When the Covid-19 outbreak was just beginning to spread in New York, it was mid March. Slowly, over several weeks, I remember watching anti-Asian rhetoric emerge. I remember reading articles about attacks, watching videos of old Asian men and women getting harassed, shooting/murder threats, and outward discrimination.
It crept up on me slowly, but I recall the fear I felt every time I saw a new headline about an Asian person getting hurt. Eventually, some of my Asian friends, and even myself, had experienced some sort of coronavirus-linked harassment. I confided in my close friends, explaining to them that I felt genuinely uneasy going outside. I only felt comfortable leaving the apartment if my roommate came with me. It felt like everyone was watching me, assuming I had coronavirus, that I was from China, and that I was the reason this pandemic was happening to them–the reason they had lost their jobs, their loved ones, and their freedom. It felt like everyone was out to get me–to punish me for what I did to them.
It was this experience that finally, finally, helped me understand just a minuscule bit what it’s like to be a black person in America. And I can say now that I wouldn’t wish that shit on anyone.
What I’ve experienced in the last few months is nothing compared to what black people have been facing for decades, every day of their entire lives. I was scared that people would hurt me because of their assumption of me, however, this assumption of me is not something that has been ingrained in the culture, rhetoric, and history of America. This assumption of me is something that has emerged due to this virus, and it is something that will eventually begin to fade as the virus begins to fade.
The same cannot be said about being black.
My mom has never had to sit me down and train me on what to say if a cop ever pulled me over. I have never feared for my life when a cop was present. I have never once been hesitant to call the cops when I felt like I was in danger for fear that their presence would just put me in more danger. These are things I’ve had the privilege of growing up never thinking about, and will continue to never have to think about. I have been taught that if I acted right and within the confines of the law that I would never have to worry about law enforcement. Hell, we’ve all broken the law, either by jumping a turnstile or smoking some weed, and yet black people have been killed for simply existing.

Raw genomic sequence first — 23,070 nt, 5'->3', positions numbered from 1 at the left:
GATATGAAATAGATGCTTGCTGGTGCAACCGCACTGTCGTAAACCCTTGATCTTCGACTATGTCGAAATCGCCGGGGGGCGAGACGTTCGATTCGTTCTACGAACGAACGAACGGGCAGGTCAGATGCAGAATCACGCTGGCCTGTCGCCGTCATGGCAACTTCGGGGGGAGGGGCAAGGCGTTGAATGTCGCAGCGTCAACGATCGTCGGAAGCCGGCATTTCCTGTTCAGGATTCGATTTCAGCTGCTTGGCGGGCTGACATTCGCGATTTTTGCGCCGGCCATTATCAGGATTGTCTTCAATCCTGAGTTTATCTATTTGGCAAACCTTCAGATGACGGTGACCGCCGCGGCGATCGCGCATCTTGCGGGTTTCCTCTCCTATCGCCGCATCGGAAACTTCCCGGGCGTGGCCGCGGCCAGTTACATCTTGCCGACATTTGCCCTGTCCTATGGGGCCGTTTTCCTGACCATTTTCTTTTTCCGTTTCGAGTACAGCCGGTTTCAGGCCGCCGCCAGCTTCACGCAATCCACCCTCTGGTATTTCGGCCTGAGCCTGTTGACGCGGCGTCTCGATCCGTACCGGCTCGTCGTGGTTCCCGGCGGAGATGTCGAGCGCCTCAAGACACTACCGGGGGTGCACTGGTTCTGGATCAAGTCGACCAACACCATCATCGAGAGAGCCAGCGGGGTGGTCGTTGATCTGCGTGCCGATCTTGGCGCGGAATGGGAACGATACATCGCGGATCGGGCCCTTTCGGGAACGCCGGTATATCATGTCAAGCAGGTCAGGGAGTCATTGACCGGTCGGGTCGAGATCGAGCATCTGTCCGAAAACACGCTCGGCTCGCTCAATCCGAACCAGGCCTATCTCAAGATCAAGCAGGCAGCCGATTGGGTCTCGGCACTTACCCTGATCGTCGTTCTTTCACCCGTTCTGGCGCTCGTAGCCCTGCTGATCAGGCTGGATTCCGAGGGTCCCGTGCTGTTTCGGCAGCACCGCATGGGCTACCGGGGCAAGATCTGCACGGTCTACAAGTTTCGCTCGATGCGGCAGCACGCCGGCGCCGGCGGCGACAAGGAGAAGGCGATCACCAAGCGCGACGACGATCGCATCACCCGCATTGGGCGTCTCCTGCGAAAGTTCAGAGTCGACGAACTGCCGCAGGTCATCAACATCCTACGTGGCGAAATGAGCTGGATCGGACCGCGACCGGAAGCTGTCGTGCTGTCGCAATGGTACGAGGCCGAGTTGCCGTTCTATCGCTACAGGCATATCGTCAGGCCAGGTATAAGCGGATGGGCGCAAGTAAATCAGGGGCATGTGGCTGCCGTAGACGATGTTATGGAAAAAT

I’ll be the first to admit that I haven’t been a good ally my whole life. I grew up in two places that didn’t educate me on racial inequality further than telling me “just don’t be racist.” It’s hard and humiliating to admit, but while I have never been a racist person, I have also never been antiracist. I am guilty of diminishing the severity of the black experience and even, at times, saying problematic things because I didn't understand why they were problematic. But I'm going to change.
It’s people like me that need to look at the situation that’s happening in the US right now and really, really, reflect. This means going deeper than just acknowledging that what happened to George Floyd was horribly wrong. Force yourself into that uncomfortable moment of self-reflection where you realize and vow to change the problematic things you’ve done in your own life, regardless of if the intentions behind them were not negative.
Ask yourself, "Maybe I'm not a racist person, but have I exactly been helping?" White and non black POC need to really think about their upbringing, their role and place in society, and their privileges, and then after that, be more aware of themselves, their actions, and their potential impact.
George Floyd shouldn’t have had to die for there to be an uprising of this scale, but now that there is one, let’s do what we can to ensure he receives the justice he deserves. I hope, for the sake of George Floyd, Breonna Taylor, Ahmaud Arbery, the countless other victims, and every other black person in America, that these protests and the actions taken over the next few weeks are what shakes American culture and society to its core. I hope that from this wreckage and tragedy, real change can be incited, and America can start finally changing for the better.
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